911 call frenzy as cicadas invade towns in multiple states

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Whether you love them or hate them, a double brood of cicadas has begun to emerge from the Earth. Residents of the eastern United States have been eagerly awaiting the 2024 periodical cicada emergence, featuring a co-emergence of a 13-year and 17-year brood.

It appeared to start last week, as the internet saw the first cicada videos of the season from South Carolina. This week, they have also been spotted in North Carolina and Illinois.

Sarah Weinberg awoke on April 18 to find the insects everywhere on her gazebo, posting a video to TikTok with the caption "HELLLLP...is this my life now?"

"The 1st cicada video! It's like the beginning of a horror movie," commented "LD" in reply.

"Just imagine their point of view: 'Hey, who put this gazebo here? It wasn't here when I went in the ground 17 years ago,'" joked "MLFoxjr."

Local residents are also calling the police about cicada noise in Newberry County, South Carolina, just to the north of Saluda.

"We have had several calls about a noise in the air that sounds like a siren, or a whine, or a roar," the sheriff's office posted on Facebook. "The sound is cicadas. Although to some, the noise is annoying, they pose no danger to humans or pets," the sheriff's office said. "Unfortunately, it is [just] the sounds of nature."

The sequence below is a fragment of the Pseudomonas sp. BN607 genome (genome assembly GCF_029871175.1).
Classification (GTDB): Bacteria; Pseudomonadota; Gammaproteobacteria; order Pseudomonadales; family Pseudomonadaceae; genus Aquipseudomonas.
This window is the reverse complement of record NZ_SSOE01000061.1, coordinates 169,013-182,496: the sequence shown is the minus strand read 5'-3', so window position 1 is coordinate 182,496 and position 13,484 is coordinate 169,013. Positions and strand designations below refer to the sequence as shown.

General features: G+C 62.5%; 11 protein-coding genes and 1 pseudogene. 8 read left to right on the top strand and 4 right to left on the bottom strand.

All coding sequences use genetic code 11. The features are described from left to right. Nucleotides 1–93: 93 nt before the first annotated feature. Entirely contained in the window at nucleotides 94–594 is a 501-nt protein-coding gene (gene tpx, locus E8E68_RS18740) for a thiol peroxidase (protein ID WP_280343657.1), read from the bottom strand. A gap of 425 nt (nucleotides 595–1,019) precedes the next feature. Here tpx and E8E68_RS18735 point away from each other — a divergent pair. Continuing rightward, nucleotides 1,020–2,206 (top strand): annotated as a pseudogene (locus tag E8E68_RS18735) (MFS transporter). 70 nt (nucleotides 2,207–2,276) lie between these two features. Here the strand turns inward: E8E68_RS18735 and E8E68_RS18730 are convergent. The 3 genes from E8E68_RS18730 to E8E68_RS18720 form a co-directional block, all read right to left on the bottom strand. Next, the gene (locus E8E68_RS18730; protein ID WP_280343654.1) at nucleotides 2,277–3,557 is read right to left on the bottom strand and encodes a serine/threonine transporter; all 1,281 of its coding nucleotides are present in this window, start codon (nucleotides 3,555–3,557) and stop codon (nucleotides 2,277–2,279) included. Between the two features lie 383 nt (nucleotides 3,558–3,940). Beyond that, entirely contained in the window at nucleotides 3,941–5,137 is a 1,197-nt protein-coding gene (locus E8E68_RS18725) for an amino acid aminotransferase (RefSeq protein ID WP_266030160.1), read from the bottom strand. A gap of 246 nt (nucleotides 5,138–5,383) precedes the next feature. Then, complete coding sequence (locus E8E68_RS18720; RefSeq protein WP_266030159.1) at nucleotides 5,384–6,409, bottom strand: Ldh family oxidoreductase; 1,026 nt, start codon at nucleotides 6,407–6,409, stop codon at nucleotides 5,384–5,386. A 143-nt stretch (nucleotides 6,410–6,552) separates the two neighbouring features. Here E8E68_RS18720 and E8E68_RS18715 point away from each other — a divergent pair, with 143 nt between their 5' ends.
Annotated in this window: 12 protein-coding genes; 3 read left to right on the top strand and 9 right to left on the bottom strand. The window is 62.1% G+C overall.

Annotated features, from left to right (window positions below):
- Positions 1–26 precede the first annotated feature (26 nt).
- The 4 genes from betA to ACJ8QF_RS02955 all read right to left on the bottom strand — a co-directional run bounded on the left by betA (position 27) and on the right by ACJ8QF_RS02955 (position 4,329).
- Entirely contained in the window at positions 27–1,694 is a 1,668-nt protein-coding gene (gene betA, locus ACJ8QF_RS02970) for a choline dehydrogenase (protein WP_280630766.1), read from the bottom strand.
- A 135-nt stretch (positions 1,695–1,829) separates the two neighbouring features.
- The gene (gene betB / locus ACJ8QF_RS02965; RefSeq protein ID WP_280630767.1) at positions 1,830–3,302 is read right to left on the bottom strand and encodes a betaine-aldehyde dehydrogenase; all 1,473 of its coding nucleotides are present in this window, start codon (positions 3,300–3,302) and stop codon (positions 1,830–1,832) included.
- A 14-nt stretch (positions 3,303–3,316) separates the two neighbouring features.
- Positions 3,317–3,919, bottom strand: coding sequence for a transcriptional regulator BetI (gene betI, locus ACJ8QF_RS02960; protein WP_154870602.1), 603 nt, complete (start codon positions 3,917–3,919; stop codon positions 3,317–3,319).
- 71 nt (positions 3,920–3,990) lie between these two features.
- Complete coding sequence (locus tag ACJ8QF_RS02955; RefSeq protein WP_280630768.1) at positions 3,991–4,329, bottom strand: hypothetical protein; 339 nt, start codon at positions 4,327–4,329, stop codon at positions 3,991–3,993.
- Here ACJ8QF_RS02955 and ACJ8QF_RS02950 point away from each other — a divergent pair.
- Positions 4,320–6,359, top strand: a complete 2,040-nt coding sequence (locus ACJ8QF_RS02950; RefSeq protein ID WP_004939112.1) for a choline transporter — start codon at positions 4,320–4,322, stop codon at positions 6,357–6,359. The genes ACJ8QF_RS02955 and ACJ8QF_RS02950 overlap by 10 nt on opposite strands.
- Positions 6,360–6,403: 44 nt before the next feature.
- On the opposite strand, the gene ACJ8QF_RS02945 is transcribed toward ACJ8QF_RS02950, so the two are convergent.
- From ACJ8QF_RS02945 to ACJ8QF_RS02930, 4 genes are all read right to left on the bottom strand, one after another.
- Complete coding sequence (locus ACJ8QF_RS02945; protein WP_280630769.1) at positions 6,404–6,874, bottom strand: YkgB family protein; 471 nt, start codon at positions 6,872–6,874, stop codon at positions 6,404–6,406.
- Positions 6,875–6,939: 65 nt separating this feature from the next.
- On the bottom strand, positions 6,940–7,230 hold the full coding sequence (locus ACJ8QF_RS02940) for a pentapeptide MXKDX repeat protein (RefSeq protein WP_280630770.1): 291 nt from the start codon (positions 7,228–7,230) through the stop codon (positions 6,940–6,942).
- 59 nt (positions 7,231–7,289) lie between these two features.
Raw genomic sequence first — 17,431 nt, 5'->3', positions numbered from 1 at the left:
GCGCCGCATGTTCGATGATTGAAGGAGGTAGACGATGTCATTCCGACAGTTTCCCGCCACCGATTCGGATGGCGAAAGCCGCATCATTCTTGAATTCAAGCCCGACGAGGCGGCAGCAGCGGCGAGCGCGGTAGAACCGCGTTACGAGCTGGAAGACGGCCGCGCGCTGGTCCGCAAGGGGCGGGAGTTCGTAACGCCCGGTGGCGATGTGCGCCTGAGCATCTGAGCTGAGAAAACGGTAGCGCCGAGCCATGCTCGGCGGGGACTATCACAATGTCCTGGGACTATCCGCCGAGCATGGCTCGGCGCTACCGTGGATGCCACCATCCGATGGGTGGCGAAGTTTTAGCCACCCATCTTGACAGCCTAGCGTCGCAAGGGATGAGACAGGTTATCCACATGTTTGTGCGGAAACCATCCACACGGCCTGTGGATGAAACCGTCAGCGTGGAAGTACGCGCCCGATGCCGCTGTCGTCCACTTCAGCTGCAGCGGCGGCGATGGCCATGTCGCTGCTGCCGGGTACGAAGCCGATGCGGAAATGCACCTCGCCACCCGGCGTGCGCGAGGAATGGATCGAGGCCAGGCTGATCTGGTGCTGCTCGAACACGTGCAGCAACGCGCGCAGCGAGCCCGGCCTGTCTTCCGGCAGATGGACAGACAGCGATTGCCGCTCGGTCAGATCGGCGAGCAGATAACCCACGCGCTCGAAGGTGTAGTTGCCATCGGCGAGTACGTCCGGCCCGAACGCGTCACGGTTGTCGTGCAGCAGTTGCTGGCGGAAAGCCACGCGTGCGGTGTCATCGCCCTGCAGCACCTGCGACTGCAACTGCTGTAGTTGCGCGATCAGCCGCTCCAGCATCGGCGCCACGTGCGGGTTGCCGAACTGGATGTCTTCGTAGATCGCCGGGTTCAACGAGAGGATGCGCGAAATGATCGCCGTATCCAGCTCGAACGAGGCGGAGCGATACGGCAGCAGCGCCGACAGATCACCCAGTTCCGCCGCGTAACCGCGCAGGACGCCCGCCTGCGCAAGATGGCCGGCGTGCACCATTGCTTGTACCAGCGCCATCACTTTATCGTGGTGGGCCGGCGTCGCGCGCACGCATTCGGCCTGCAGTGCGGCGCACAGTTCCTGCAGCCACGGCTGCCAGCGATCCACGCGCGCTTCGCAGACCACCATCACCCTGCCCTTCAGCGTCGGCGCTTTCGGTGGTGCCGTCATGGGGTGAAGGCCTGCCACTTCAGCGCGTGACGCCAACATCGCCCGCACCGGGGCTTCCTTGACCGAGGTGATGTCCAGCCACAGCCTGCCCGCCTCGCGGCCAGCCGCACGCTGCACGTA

Cicada Broods XIII and XIX are expected to emerge together for the first time in over 200 years. Thomas Jefferson was president the last time these broods co-emerged. (File Photo by Shawn Thew/EPA-EFE)

The sound of a swarming cicada brood, which can include billions of individual insects, can be as loud as a jet engine.

The emergence is right on time. According to the USDA, soil temperatures in northern South Carolina and Georgia between 8 and 20 inches are about 63 degrees Fahrenheit; cicadas are known to emerge when the soil temperature at 12-18 inches depth is 64 degrees.

Technically, these two broods haven't emerged during the same year since 1803, when Thomas Jefferson was president and the Louisiana Purchase took place.

Despite rumors of both broods emerging in the same place, the University of Connecticut says ne'er the twain shall meet. However, there will be two broods this year, making for a wider area. The emergence from Maryland to Oklahoma and Illinois to Alabama will generate trillions of bugs across those areas.

The map below shows the cicada broods emerging this year: Brood XIII and Brood XIX.

Cicadas emerge only during prime-numbered year spans, 13 or 17. They don't understand math, of course, but natural selection has made their emergence happen in only prime-numbered yearspans to avoid predators with three- and four-year life cycles, such as birds and wasps.

Cicada 2024 Emergence Map (Data from U.S. Forest Service)

Cicada 2024 Emergence Map (Data from U.S. Forest Service)